Get to Know Amy N. Morrissey

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Attorney Amy N. Morrissey is a Michigan native, raised in the metro Detroit area. She did her undergraduate work at the University of Michigan and law school at the Detroit College of Law.

She has lived and practiced law in Ann Arbor for the past couple of decades. Her husband, Jerry, is also a Michigan native whom Morrissey met while studying in Ann Arbor. The couple has two children: Matthew, entering his third year at U of M, and Maria, a junior at Skyline High School.

By Teresa Killeen
Washtenaw County Bar Association

What jobs did you have before you became an attorney? I worked some restaurant jobs to help pay for college. My last two years of college, I was a part-time office assistant (errand runner) for my current law partner, Susan Westerman, and her law firm - Stein, Moran & Westerman at that time. I met a lot of great people through that opportunity, and the experience inspired me to go to law school. During and after law school, I worked for Wayne County Neighborhood Legal Services, where I learned many helpful lawyering skills. A few years out of law school, I ran into Susan while attending an ICLE seminar at which she was presenting. I became her associate and am now her law partner.

What area of the law do you like the best? Our firm focuses on trust and estate planning and administration. I enjoy this work because I have built many relationships with my clients and their families over the years. It is rewarding to guide clients through their life events.

What is the biggest challenge facing you as an attorney? Managing expectations surrounding emails is the biggest challenge from many perspectives – time, confidentiality, record retention, and delivery of meaningful advice through a medium intended for quick exchanges of low-importance information.

Any words of wisdom for new lawyers? You need to have good communication skills, whether in working with clients, other attorneys, or managing people who work for you. It is also important to know that often there are many solutions to a legal problem and you are simply laying out the possibilities for your clients. The best course of action from your perspective may not be what the client wants. You need to really listen to what is important to them to provide the best advice.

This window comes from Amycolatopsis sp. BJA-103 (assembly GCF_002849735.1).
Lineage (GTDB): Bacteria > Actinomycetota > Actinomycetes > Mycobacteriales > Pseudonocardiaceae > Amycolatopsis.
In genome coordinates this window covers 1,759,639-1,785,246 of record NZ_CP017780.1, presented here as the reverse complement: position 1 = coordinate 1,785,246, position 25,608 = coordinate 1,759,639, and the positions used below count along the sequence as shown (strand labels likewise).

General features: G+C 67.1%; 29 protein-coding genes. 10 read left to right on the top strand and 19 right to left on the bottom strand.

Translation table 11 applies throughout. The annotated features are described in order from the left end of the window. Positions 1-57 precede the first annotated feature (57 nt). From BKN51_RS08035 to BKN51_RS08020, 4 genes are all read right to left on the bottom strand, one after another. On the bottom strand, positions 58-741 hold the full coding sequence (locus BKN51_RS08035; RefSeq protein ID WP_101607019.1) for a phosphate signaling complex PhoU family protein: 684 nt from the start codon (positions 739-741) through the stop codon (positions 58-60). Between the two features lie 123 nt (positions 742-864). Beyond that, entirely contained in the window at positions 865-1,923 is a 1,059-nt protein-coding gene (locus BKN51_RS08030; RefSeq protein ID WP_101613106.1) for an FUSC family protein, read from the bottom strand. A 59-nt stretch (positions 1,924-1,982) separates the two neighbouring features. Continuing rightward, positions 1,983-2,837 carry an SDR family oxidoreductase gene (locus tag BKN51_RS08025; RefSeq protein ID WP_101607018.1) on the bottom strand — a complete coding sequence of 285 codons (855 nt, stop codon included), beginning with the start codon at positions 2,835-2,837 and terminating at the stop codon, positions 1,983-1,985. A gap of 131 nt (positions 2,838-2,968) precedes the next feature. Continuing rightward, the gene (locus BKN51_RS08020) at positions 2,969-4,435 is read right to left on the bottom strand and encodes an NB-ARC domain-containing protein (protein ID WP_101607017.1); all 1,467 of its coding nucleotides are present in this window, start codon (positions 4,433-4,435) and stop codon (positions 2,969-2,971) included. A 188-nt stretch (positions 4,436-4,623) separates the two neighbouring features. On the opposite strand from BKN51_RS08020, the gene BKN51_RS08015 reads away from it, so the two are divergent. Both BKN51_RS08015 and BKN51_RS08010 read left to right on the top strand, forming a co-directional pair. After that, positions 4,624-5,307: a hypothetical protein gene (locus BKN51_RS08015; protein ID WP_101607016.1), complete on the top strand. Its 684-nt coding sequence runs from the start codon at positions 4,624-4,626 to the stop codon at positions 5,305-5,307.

What is your favorite book? I have really enjoyed reading The Living Great Lakes by Jerry Dennis. It is a fascinating exploration of the history and ecology of the Great Lakes while the author recounts his journey across the Great Lakes on a schooner. Anyone who likes spending time on our Great Lakes will appreciate this book.

What are some favorite places you have visited? My parents introduced me to sailing when I was 10. I love being on the water, and introduced my husband to this hobby. Among our favorite places are the Canadian shore and the North Channel of Lake Huron, including Tobermory, Killarney, Manitoulin Island, and certain places only reached by boat. The cedars grow right out of the rocks and the white quartzite of the La Cloche Mountains are beautiful to admire.

What are your favorite local hangouts? I love the food and atmosphere of Sava’s. Wolverine Brewing Co. has great pork dishes and a good lager. I enjoy picking up lunch at Asian Legend. In these unusual times, I have been doing a lot of hanging outside, socially distanced, on my neighbor’s patio, biking along the B2B trail, or walking in town.

What do you like to do in your spare time? Spend time with family and friends. I truly enjoy sailing and being on the water. I enjoy projects in which I can help others; I love finding new recipes; and I enjoy a good book or an occasional Sudoku keeps my brain in check.

Why do you choose to be a member of the WCBA? It is great to feel connected with the local legal community, and the WCBA provides great resources for this, from the Res Ipsa and online resources to promoting Section work. I have been a member of the WCBA Estate Planning, Probate, and Trust Law Section since I started practicing in Washtenaw County. I really value the educational opportunities and the connections with other members.

Reprinted with permission from the Washtenaw County Bar Association’s newsletter, Res Ipsa Loquitur.


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